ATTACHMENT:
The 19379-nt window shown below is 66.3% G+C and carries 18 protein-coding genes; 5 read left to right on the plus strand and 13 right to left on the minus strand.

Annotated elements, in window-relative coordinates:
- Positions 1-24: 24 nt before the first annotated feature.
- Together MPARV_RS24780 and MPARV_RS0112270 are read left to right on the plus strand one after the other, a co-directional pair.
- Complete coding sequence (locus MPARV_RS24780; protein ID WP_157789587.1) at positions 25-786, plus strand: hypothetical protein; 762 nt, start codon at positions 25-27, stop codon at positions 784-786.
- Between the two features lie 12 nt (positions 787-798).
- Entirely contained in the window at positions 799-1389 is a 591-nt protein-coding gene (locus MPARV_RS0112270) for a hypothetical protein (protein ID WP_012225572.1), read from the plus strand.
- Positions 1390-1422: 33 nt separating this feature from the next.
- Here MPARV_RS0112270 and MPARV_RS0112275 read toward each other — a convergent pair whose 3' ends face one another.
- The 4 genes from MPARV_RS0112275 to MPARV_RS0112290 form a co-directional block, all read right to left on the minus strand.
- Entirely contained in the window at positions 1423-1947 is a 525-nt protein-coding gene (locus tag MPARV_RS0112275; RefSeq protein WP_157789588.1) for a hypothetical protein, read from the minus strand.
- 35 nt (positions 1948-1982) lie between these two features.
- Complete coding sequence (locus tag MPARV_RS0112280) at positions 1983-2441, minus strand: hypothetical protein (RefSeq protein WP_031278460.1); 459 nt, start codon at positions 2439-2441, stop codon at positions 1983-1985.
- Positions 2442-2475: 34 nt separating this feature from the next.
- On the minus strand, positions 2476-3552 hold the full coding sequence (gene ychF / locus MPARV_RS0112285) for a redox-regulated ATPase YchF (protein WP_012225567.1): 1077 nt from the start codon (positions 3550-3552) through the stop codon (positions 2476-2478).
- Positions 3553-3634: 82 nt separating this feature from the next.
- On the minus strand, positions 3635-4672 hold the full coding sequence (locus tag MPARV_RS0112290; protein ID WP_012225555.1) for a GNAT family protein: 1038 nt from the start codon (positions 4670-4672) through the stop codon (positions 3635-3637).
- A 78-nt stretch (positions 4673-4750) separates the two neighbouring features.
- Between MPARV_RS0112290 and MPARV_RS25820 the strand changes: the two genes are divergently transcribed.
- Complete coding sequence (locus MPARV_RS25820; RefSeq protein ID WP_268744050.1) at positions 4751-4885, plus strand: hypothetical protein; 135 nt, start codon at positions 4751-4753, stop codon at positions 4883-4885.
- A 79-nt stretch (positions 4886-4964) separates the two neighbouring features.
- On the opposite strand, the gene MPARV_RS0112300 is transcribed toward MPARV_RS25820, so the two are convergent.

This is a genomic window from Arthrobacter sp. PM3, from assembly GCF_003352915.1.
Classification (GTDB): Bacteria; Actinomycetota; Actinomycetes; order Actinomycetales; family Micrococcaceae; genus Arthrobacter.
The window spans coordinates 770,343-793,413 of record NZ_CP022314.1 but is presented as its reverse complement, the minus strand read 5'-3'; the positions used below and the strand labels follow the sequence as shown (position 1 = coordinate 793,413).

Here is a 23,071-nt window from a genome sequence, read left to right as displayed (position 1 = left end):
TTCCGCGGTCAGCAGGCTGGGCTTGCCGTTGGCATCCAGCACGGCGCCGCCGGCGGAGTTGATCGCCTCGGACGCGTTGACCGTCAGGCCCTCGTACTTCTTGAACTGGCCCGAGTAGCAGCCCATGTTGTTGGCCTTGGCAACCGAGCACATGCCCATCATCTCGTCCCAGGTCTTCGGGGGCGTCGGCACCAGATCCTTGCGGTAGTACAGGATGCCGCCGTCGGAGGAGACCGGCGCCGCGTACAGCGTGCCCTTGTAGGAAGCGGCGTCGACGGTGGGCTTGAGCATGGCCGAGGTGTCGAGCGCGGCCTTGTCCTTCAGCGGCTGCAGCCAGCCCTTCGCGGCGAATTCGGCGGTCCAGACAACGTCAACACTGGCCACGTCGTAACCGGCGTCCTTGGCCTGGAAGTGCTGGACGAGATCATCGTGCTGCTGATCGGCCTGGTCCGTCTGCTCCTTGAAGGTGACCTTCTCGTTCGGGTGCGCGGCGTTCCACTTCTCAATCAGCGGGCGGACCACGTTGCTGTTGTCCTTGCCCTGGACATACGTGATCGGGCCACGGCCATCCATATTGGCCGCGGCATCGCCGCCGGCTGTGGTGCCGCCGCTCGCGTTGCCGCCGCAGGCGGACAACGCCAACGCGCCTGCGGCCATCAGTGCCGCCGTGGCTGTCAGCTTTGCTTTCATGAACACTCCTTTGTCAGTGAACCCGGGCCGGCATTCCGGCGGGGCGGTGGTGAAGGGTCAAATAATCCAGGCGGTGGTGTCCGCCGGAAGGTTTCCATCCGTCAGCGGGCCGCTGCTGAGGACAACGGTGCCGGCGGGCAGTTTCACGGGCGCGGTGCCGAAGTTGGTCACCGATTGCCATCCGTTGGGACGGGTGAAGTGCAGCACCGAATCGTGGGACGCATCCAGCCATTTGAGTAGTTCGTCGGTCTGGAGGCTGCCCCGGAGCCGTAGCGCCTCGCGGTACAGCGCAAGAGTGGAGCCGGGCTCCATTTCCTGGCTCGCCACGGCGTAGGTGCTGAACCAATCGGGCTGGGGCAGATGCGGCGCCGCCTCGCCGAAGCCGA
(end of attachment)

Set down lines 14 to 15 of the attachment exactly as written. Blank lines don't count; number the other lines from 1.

- Positions 2442-2475: 34 nt separating this feature from the next.
- On the minus strand, positions 2476-3552 hold the full coding sequence (gene ychF / locus MPARV_RS0112285) for a redox-regulated ATPase YchF (protein WP_012225567.1): 1077 nt from the start codon (positions 3550-3552) through the stop codon (positions 2476-2478).